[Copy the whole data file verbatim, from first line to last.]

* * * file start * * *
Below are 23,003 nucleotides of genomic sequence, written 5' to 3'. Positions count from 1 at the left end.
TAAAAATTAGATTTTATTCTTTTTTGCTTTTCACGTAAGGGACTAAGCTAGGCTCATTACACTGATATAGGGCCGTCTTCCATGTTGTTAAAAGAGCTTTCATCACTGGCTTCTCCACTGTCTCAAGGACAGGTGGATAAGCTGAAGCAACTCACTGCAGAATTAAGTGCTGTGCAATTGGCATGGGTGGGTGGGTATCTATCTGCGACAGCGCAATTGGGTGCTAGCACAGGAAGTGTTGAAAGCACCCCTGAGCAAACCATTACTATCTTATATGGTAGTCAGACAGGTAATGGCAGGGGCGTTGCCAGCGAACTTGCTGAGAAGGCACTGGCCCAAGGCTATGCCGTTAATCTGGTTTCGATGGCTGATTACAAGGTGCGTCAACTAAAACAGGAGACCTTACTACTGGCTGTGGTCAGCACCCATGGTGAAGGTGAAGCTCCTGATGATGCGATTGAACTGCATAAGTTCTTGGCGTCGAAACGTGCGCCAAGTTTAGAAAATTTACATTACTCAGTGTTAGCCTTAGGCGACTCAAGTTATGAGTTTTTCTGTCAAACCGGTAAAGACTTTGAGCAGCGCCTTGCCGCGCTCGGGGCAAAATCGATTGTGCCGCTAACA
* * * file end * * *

Below are 23,003 nucleotides of genomic sequence, written 5' to 3'. Positions count from 1 at the left end.
TAAAAATTAGATTTTATTCTTTTTTGCTTTTCACGTAAGGGACTAAGCTAGGCTCATTACACTGATATAGGGCCGTCTTCCATGTTGTTAAAAGAGCTTTCATCACTGGCTTCTCCACTGTCTCAAGGACAGGTGGATAAGCTGAAGCAACTCACTGCAGAATTAAGTGCTGTGCAATTGGCATGGGTGGGTGGGTATCTATCTGCGACAGCGCAATTGGGTGCTAGCACAGGAAGTGTTGAAAGCACCCCTGAGCAAACCATTACTATCTTATATGGTAGTCAGACAGGTAATGGCAGGGGCGTTGCCAGCGAACTTGCTGAGAAGGCACTGGCCCAAGGCTATGCCGTTAATCTGGTTTCGATGGCTGATTACAAGGTGCGTCAACTAAAACAGGAGACCTTACTACTGGCTGTGGTCAGCACCCATGGTGAAGGTGAAGCTCCTGATGATGCGATTGAACTGCATAAGTTCTTGGCGTCGAAACGTGCGCCAAGTTTAGAAAATTTACATTACTCAGTGTTAGCCTTAGGCGACTCAAGTTATGAGTTTTTCTGTCAAACCGGTAAAGACTTTGAGCAGCGCCTTGCCGCGCTCGGGGCAAAATCGATTGTGCCGCTAACA